Despite the light slap on the wrist, more and more people of color were hired year after year, and history was made when two Black head coaches in Tony Dungy and Lovie Smith faced off in Superbowl XLI. After the rule was put into action in 2003, non-white candidates for head coach positions were up to 21% more likely to get the job (DuBois 210).

DuBois believes that the most likely driver of the increase is that despite whatever implicit or preconceived bias a front office may have, by being forced to interview a person of color they mentally overcome that bias by realizing the candidate’s capability (210). However, there are currently only three head coaches of color in the league — that’s the same number as the year the Rooney Rule was established.

While federal affirmative action policies stemming from the Civil Rights Act of 1964 increased diversity and equity within the workforce, little had been done to make a change at the executive level until the advent of the Rooney Rule (DuBois 211).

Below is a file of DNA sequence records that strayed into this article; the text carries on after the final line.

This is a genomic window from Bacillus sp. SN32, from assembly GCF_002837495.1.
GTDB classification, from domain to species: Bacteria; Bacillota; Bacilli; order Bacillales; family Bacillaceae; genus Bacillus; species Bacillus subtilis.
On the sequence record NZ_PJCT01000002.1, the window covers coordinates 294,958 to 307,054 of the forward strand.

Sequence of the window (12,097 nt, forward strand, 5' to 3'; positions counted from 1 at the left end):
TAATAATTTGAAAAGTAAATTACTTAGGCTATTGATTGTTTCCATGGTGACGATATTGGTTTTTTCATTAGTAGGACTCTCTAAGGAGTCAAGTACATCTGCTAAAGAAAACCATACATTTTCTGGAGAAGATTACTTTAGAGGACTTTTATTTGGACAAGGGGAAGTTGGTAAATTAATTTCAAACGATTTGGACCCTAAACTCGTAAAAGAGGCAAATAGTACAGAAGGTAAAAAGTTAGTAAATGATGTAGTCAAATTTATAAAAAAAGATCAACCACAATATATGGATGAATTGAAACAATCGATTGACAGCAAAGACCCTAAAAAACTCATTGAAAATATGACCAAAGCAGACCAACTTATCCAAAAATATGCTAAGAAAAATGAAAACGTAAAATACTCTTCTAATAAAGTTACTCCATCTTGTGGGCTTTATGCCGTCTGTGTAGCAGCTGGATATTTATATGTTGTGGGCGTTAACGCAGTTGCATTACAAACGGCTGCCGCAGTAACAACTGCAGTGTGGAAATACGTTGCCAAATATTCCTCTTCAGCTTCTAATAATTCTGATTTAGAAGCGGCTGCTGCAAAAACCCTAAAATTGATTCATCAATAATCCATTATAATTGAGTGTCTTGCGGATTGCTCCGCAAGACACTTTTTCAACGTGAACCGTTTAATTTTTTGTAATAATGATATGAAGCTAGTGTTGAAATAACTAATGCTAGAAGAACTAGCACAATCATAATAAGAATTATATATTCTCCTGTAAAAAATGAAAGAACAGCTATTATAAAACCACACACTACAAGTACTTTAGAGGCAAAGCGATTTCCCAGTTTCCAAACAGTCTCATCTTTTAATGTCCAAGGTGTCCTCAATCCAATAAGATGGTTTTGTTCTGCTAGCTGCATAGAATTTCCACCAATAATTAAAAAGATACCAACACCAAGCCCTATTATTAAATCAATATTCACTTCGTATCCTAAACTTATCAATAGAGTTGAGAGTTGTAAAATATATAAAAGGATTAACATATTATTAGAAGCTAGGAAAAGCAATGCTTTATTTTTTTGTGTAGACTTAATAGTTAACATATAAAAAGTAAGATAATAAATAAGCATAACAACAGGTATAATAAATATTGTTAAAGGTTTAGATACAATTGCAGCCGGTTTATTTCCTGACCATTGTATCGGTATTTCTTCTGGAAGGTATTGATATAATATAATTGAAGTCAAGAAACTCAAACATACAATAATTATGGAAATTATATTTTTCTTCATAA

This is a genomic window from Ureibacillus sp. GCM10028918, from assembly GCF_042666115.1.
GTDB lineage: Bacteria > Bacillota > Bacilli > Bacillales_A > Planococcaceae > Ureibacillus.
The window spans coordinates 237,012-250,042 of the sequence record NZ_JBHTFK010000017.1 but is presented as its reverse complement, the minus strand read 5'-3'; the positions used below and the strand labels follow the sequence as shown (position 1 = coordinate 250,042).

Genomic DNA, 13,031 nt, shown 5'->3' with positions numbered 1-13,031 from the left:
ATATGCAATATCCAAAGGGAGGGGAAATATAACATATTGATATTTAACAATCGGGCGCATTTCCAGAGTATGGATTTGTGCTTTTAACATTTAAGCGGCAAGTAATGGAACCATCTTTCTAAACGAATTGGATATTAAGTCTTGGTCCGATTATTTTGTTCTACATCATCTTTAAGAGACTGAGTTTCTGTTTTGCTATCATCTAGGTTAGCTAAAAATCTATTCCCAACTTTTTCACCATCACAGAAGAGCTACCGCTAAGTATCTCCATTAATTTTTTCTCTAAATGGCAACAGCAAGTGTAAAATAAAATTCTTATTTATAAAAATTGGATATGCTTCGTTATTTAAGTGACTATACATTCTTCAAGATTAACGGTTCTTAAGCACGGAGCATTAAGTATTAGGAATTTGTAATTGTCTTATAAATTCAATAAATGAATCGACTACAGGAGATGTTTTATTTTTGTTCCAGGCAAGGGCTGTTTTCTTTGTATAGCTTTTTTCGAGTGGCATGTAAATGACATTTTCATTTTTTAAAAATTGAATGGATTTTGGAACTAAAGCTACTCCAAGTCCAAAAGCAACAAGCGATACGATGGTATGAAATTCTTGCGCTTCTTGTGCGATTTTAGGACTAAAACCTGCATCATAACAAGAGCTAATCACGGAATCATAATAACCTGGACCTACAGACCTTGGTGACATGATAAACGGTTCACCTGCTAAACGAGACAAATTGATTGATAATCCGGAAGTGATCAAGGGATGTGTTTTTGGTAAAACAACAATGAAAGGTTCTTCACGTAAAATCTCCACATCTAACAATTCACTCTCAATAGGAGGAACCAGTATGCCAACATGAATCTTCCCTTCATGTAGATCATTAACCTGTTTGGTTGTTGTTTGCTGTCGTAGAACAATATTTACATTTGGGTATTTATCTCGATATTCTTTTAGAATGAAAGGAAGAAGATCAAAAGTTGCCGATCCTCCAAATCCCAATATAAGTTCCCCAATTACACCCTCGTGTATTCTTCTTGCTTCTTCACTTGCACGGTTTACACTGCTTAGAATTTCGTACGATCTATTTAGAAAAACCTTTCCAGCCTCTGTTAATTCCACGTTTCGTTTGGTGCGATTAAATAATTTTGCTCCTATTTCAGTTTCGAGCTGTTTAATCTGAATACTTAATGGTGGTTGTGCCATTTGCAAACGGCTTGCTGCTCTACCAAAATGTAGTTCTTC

The policy’s “soft affirmative action” — meaning that there are no quotas to fill — made it more palatable to owners and other decision-makers since they would not be punished for not selecting a non-white candidate (DuBois 212).

Now, fast forward to 2022. The Miami Dolphins fired their head coach, Brian Flores, who is Black. The reason why is a little muddy and could fill a whole additional paper. But, after his firing, Flores applied to other head coaching vacancies around the league as coaches do. Flores was one of the top candidates available as he had proved his worth — despite being one of the youngest coaches in the NFL — by bringing the Dolphins organization its first back-to-back winning seasons since the Rooney Rule was established.